Synopses & Reviews
Approached with either "indifference" or "panic" in our culture, discussion of childhood sexuality remains submerged within political and moral debates that have historically impeded
This book grew out of a Kinsey Institute workshop, at which 30 or so invited guests summarized their previously circulated papers on childhood sexuality. The volume includes both the papers and the discussion. Historian Philip Jenkins opens by emphasizing what he called the research pendulum on childhood sexuality: interest in the subject has swung several times between intense concern and research and virtual neglect. Clearly, childhood sexuality is now a popular topic. Essays address methodological issues and the importance of getting a wide variety of subjects. The two concluding papers summarize problems and prospects: Diane di Mauro outlines a pattern for future research but also emphasizes the importance of finding ways of disseminating the findings to the public and interested groups; Bancroft, the editor of the collection, reemphasizes the lack of knowledge about sexual development of children and urges that developing more effective methods of studying the subject should be a priority. The book as a whole takes a major step forward in opening up research and discussion on the subject. Summing Up: Recommended. Upper--division undergraduates through faculty; professionals; general readers.V. L. Bullough, emeritus, California State University, Northridge, Choice, July 2004
"The book as a whole takes a major step forward in opening up research and discussion on the subject. Summing Up: Recommended. Upper-division undergraduates through faculty; professionals; general readers." --Choice, July 2004 Indiana University Press Indiana University Press
Approached with either indifference or panic in our culture, discussion of childhood sexuality remains submerged within political and moral debates that have historically impeded its understanding. In contrast, Sexual Development in Childhood brings together respected researchers and clinicians to assess the current state of knowledge about childhood sexuality. The result is a comprehensive presentation of the latest research that is rational, balanced, and thorough.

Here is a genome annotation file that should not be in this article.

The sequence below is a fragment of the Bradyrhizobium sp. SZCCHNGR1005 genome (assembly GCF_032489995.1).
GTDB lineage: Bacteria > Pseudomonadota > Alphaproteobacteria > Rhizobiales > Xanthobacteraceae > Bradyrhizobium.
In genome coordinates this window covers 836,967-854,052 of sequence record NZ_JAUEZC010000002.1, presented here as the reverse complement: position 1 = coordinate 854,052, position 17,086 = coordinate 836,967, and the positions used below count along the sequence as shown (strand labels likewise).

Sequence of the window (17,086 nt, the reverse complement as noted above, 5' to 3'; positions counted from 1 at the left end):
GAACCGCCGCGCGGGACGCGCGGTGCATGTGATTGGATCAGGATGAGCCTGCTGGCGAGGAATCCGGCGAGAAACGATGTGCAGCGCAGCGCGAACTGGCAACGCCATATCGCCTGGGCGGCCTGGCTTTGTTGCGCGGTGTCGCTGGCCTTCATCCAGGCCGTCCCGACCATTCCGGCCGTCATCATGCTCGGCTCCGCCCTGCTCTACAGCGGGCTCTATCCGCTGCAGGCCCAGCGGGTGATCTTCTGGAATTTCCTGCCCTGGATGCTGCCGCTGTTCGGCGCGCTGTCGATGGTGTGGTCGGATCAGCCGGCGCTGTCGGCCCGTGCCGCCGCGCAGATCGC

The wide-ranging essays in Sexual Development in Childhood seek collectively to answer many of the most vital questions in the field of childhood development. What is childhood sexuality, and why should it be studied? How should it be measured, and what research methods are most useful? What are the current empirical results of research, and in what direction do these studies intend to go in the future? The essays offered in answer to these questions propose to help us understand both the normal range of sexual development in children and the consequences of abusive sexual experiences--objectives that should make this volume an essential resource for teachers, advocates, and social policy professionals as well as for researchers and clinicians.